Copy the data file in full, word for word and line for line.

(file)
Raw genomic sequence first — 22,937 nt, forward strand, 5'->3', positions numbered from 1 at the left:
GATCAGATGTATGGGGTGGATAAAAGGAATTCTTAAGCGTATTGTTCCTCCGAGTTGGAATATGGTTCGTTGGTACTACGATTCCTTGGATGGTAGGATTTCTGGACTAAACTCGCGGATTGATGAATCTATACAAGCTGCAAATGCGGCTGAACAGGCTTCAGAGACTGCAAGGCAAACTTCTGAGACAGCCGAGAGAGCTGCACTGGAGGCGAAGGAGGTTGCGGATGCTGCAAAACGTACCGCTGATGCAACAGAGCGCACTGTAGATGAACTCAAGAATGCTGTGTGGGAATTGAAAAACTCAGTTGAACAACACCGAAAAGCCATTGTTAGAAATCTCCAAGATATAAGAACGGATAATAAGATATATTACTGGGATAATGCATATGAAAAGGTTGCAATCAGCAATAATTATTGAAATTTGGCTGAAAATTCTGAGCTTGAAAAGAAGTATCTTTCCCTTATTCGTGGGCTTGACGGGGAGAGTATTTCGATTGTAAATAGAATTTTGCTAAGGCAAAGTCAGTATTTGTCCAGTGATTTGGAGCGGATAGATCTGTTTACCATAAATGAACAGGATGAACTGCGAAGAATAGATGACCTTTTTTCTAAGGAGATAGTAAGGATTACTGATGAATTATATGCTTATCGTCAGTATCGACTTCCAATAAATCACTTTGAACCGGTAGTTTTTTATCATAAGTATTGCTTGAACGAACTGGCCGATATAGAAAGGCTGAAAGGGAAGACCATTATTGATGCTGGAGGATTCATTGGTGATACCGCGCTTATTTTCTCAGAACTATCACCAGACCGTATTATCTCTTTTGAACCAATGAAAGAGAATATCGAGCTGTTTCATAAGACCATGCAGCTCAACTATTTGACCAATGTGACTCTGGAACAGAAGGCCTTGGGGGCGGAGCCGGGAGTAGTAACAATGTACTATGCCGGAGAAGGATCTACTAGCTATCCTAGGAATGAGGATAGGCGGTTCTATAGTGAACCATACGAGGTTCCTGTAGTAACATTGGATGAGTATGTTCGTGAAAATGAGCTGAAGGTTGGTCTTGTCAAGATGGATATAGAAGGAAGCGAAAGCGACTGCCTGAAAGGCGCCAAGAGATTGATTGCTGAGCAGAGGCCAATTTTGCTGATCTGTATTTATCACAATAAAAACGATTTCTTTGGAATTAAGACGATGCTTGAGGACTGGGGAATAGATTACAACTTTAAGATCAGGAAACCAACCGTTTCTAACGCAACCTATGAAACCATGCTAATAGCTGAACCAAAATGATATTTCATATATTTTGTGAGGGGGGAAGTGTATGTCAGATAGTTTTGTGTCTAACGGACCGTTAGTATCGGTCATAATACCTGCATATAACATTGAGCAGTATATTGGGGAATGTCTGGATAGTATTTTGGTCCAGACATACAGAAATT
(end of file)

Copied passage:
Raw genomic sequence first — 22,937 nt, forward strand, 5'->3', positions numbered from 1 at the left:
GATCAGATGTATGGGGTGGATAAAAGGAATTCTTAAGCGTATTGTTCCTCCGAGTTGGAATATGGTTCGTTGGTACTACGATTCCTTGGATGGTAGGATTTCTGGACTAAACTCGCGGATTGATGAATCTATACAAGCTGCAAATGCGGCTGAACAGGCTTCAGAGACTGCAAGGCAAACTTCTGAGACAGCCGAGAGAGCTGCACTGGAGGCGAAGGAGGTTGCGGATGCTGCAAAACGTACCGCTGATGCAACAGAGCGCACTGTAGATGAACTCAAGAATGCTGTGTGGGAATTGAAAAACTCAGTTGAACAACACCGAAAAGCCATTGTTAGAAATCTCCAAGATATAAGAACGGATAATAAGATATATTACTGGGATAATGCATATGAAAAGGTTGCAATCAGCAATAATTATTGAAATTTGGCTGAAAATTCTGAGCTTGAAAAGAAGTATCTTTCCCTTATTCGTGGGCTTGACGGGGAGAGTATTTCGATTGTAAATAGAATTTTGCTAAGGCAAAGTCAGTATTTGTCCAGTGATTTGGAGCGGATAGATCTGTTTACCATAAATGAACAGGATGAACTGCGAAGAATAGATGACCTTTTTTCTAAGGAGATAGTAAGGATTACTGATGAATTATATGCTTATCGTCAGTATCGACTTCCAATAAATCACTTTGAACCGGTAGTTTTTTATCATAAGTATTGCTTGAACGAACTGGCCGATATAGAAAGGCTGAAAGGGAAGACCATTATTGATGCTGGAGGATTCATTGGTGATACCGCGCTTATTTTCTCAGAACTATCACCAGACCGTATTATCTCTTTTGAACCAATGAAAGAGAATATCGAGCTGTTTCATAAGACCATGCAGCTCAACTATTTGACCAATGTGACTCTGGAACAGAAGGCCTTGGGGGCGGAGCCGGGAGTAGTAACAATGTACTATGCCGGAGAAGGATCTACTAGCTATCCTAGGAATGAGGATAGGCGGTTCTATAGTGAACCATACGAGGTTCCTGTAGTAACATTGGATGAGTATGTTCGTGAAAATGAGCTGAAGGTTGGTCTTGTCAAGATGGATATAGAAGGAAGCGAAAGCGACTGCCTGAAAGGCGCCAAGAGATTGATTGCTGAGCAGAGGCCAATTTTGCTGATCTGTATTTATCACAATAAAAACGATTTCTTTGGAATTAAGACGATGCTTGAGGACTGGGGAATAGATTACAACTTTAAGATCAGGAAACCAACCGTTTCTAACGCAACCTATGAAACCATGCTAATAGCTGAACCAAAATGATATTTCATATATTTTGTGAGGGGGGAAGTGTATGTCAGATAGTTTTGTGTCTAACGGACCGTTAGTATCGGTCATAATACCTGCATATAACATTGAGCAGTATATTGGGGAATGTCTGGATAGTATTTTGGTCCAGACATACAGAAATT